ERBIL, Kurdistan Region (Kurdistan 24) – Clashes broke out on Thursday between the Iraqi Nineveh Guards and the Hashd al-Shaabi, also known as the Popular Mobilization Forces (PMF) in Mosul. Several injured were sustained, security sources said on Friday.
The Nineveh Guards is an Iraqi Sunni battalion supported by Turkey while the PMF is a Shia force backed by Iran.
Security sources told Kurdistan 24 the clashes erupted Thursday evening northeast of Mosul in the al-Thaqafiya complex neighborhood, near the Mosul University.
According to the sources, clashes ensued after a confrontation between the groups lead to fist fights. The fighting escalated when they opened fire on each other, injuring several troops on both sides. Kurdistan 24 could not confirm the exact number of the casualties.
It is the first case of in-fighting between the Iraqi forces since the full liberation of Mosul from the Islamic State (IS) was announced on July 10, 2017.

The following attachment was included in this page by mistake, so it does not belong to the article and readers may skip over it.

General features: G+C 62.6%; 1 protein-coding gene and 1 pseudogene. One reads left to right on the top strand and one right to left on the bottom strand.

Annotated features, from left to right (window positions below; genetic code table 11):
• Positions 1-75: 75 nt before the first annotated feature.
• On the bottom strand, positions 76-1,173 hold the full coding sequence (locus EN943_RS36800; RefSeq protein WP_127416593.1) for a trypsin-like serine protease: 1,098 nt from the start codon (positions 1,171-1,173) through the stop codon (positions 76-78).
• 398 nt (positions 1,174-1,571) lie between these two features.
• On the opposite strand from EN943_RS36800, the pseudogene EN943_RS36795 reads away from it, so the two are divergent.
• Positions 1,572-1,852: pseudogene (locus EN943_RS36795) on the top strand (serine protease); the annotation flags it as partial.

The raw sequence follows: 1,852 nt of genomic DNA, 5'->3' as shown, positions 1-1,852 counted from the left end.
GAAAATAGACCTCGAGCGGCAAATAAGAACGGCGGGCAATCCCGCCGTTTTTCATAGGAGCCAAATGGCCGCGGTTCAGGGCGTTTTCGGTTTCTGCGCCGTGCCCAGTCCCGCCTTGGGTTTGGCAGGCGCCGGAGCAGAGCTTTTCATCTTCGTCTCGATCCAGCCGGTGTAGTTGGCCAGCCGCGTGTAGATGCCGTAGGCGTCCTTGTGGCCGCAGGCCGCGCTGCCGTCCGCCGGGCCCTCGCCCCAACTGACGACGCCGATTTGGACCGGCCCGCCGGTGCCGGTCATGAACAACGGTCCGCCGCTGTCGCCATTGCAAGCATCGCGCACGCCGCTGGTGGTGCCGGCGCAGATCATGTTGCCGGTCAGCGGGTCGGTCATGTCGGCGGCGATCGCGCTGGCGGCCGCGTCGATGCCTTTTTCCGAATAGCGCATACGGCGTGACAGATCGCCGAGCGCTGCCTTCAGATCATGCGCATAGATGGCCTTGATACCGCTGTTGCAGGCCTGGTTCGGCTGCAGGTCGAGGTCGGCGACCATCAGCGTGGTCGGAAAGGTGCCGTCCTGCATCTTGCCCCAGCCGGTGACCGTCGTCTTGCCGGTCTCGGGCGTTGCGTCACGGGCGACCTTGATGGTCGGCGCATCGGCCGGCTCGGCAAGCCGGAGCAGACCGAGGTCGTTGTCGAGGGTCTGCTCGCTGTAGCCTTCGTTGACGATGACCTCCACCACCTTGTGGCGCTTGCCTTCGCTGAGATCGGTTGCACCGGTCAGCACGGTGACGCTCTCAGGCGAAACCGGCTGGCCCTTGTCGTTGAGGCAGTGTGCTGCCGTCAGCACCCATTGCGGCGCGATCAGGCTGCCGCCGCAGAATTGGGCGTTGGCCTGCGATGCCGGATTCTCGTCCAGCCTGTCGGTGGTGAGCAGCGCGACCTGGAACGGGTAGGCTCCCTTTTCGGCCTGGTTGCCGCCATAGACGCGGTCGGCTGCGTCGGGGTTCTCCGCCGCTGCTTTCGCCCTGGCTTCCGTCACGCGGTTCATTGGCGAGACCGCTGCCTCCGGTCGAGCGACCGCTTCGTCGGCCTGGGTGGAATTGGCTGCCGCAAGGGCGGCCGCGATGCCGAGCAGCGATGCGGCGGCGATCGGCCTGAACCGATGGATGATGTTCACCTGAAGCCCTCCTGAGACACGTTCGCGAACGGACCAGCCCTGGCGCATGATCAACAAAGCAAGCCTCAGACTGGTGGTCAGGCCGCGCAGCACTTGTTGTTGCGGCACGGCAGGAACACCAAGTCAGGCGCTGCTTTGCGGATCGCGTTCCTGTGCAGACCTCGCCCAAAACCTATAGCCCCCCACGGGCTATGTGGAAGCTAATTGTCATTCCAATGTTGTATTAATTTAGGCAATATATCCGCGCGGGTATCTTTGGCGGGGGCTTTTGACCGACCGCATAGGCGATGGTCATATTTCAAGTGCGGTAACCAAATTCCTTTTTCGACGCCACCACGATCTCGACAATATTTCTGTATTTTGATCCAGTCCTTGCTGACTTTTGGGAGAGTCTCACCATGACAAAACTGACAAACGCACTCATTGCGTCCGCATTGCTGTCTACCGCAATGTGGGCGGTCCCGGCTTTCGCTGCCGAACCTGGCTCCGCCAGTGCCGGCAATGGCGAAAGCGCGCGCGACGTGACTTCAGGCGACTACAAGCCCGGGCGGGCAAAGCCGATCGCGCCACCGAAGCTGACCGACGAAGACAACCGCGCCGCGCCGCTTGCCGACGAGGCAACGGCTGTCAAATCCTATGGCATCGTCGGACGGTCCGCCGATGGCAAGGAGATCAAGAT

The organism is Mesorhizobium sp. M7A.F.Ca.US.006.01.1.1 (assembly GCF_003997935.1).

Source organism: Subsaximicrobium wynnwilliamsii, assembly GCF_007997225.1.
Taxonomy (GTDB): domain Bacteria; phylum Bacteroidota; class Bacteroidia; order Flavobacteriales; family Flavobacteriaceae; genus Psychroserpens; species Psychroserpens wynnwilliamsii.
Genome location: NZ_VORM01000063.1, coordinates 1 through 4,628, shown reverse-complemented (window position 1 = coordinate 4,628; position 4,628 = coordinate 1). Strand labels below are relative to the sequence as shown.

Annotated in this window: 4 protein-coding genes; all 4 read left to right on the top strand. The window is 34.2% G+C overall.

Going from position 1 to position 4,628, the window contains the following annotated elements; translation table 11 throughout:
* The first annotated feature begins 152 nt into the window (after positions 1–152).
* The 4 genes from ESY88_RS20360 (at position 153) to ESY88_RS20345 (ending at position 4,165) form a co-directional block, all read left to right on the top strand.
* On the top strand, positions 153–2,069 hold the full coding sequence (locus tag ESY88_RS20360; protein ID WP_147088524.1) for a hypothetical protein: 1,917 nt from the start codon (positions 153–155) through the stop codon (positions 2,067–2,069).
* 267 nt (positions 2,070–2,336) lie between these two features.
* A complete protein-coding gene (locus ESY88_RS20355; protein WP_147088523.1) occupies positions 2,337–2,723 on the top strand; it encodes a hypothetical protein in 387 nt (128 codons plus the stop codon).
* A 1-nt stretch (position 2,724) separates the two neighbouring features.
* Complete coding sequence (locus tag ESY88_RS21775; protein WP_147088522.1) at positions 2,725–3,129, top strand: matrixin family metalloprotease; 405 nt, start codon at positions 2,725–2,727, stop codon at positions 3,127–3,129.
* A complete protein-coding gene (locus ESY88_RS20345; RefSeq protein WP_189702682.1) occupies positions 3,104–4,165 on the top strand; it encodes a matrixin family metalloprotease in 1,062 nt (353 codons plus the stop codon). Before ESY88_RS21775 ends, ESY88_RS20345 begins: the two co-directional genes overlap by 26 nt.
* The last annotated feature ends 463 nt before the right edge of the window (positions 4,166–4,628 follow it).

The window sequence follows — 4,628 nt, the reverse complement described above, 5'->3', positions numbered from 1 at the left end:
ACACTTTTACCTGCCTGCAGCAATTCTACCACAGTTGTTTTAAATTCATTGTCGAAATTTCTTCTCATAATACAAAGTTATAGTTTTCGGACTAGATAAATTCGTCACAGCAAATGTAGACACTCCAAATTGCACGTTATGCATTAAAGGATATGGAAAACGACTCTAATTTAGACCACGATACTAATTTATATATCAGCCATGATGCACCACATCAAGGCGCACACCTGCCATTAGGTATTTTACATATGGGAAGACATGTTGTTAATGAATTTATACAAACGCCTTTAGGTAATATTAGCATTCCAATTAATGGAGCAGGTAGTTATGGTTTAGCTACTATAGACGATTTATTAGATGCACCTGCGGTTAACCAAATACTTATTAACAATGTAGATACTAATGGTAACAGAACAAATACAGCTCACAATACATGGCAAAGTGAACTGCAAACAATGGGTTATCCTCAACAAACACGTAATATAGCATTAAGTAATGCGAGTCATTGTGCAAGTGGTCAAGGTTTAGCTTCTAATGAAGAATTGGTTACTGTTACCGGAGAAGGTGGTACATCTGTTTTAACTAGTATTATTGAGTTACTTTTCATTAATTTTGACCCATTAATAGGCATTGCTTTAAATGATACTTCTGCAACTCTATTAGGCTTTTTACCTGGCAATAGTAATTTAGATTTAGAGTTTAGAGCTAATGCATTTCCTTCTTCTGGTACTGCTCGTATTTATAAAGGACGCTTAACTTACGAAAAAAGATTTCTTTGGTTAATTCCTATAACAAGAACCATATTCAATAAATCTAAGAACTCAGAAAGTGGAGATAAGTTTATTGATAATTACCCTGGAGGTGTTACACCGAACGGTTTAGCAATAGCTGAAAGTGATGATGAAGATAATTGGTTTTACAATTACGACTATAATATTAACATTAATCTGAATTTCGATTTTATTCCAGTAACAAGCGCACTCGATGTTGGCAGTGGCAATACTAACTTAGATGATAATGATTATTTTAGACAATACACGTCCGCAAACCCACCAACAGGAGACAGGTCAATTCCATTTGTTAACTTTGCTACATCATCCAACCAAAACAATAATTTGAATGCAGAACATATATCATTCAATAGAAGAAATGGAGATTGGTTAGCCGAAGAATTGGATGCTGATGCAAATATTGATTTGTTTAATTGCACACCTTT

Many political analysts have previously warned the defeat of IS in Mosul would usher in an era of rivalry between separate forces hoping to gain more power and influence in the area.
Witnesses told Kurdistan 24 the clashes provoked panic among the local population, causing many to close their shops.
There were also reports of forces arriving in the area in a bid to manage the situation.
According to local sources, clashes broke out after a group of Nineveh Guards tried to intervene and mediate a dispute between two PMF factions, which led to the shooting. Kurdistan 24 could not independently verify the accuracy of the information.
The Nineveh Guards is comprised of Sunni volunteers and ex-army officers led by the former Governor of Mosul Atheel al-Nujaifi.
The Hashd al-Shaabi is a Shia militia force established at the end of 2014 following the emergence of IS and the fall of Mosul. The group was primarily created to protect Shia shrines in southern of Iraq from the attacks carried out by the jihadist group.
Both the Nineveh Guards and the PMF were supposed to remain outside of Mosul, Prime Minister of Iraq Haider al-Abadi often stated.
Many Sunni leaders are wary of the widespread accusations against the PMF, the latter denying committing abuses during the military operations to retake Fallujah, Tikrit, Baiji, and Ramadi in the past two years.
Editing by G.H. Renaud